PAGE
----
“No matter your diet preferences, there’ll be something you enjoy. I ask patients what they tend to eat in a typical day, and what foods they can’t live without. You may not be able to keep eating everything you want but there are always replacements we can make.
“Many patients with advanced CKD talk about not being able to drink coffee as it’s high in potassium. But you can actually have up to two cups of coffee a day safely. And people talk about bananas a lot, as again they’re high in potassium. But they’re not the only high potassium-containing food. You can still have them but in a smaller portion – like half a banana – as long as you’re within your daily dietary potassium allowance.”
Why is cooking from scratch a good idea?
The best way to know what you’re eating is cooking meals from scratch when you can. “That way, you know exactly what’s going into your food – including how much salt and spices are in there,” says Collette Kelly.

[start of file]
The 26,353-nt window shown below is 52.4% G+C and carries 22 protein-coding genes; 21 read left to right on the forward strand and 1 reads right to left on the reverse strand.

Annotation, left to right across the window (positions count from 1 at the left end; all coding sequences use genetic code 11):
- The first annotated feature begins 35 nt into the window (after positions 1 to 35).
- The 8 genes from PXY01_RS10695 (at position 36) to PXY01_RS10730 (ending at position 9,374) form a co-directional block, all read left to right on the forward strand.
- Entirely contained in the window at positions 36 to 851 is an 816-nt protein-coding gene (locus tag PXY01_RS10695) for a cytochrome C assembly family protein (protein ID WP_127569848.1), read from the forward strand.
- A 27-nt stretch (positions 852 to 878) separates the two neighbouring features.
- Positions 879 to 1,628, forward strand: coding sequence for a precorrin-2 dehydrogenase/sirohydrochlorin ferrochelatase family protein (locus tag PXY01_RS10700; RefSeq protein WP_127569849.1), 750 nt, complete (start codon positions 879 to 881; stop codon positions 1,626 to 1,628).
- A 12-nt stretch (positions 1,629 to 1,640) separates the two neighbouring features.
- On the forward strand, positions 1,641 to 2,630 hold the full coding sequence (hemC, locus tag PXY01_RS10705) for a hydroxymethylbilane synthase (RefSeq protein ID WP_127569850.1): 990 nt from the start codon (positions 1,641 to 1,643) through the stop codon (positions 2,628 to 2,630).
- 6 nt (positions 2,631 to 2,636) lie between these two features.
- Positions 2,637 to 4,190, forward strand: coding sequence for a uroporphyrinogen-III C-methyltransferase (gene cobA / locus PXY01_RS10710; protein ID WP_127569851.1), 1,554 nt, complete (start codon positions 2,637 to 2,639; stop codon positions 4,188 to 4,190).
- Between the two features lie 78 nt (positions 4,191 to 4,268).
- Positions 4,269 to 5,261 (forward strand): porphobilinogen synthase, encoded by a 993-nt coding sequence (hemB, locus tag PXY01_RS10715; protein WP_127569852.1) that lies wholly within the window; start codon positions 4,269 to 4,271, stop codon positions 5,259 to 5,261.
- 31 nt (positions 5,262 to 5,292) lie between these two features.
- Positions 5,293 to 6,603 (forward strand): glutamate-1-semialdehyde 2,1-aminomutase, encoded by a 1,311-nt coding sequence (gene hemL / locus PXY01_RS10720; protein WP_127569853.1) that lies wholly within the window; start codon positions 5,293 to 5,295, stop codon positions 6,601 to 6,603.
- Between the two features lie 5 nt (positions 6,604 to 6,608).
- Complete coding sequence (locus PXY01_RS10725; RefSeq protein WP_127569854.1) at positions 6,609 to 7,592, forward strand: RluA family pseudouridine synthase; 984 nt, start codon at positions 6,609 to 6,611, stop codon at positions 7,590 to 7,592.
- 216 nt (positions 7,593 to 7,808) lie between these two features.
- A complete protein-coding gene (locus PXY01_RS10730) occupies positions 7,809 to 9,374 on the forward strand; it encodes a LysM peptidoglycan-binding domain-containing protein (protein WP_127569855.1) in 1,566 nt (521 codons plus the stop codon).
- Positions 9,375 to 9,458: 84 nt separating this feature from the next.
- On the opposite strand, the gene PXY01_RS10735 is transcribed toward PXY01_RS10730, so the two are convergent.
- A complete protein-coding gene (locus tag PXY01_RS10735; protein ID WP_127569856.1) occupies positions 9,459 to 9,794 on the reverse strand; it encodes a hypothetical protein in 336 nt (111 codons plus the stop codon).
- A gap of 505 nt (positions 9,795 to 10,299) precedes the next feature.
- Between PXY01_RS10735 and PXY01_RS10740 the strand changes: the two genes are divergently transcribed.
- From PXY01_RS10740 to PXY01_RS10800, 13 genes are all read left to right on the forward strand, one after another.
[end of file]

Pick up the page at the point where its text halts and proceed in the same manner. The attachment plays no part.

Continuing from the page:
Salt affects blood pressure, which can be a problem for people with CKD.
“However, we know it’s not always possible to make your own food,” says Collette. “So on days when you might buy a ready meal, for example, it’s good to understand food labelling and the traffic light system. If you have a choice of two in the supermarket you’ll be able to judge which contains less fat, salt and added sugars and choose the healthier one.”
Everyone benefits from a balanced, healthy diet – not just if you have diabetes and CKD.
Eating well is about making changes you can stick to – and finding the right balance for your life as well as your health.
Kidney Kitchen has healthy recipes you can enjoy, whatever stage of CKD you are living with. All the recipes are suitable for you if you have diabetes, too.
This patient information resource has been made possible with a financial contribution from Bayer. Bayer has had no editorial input into or control over the content which has been independently owned and created by Kidney Care UK.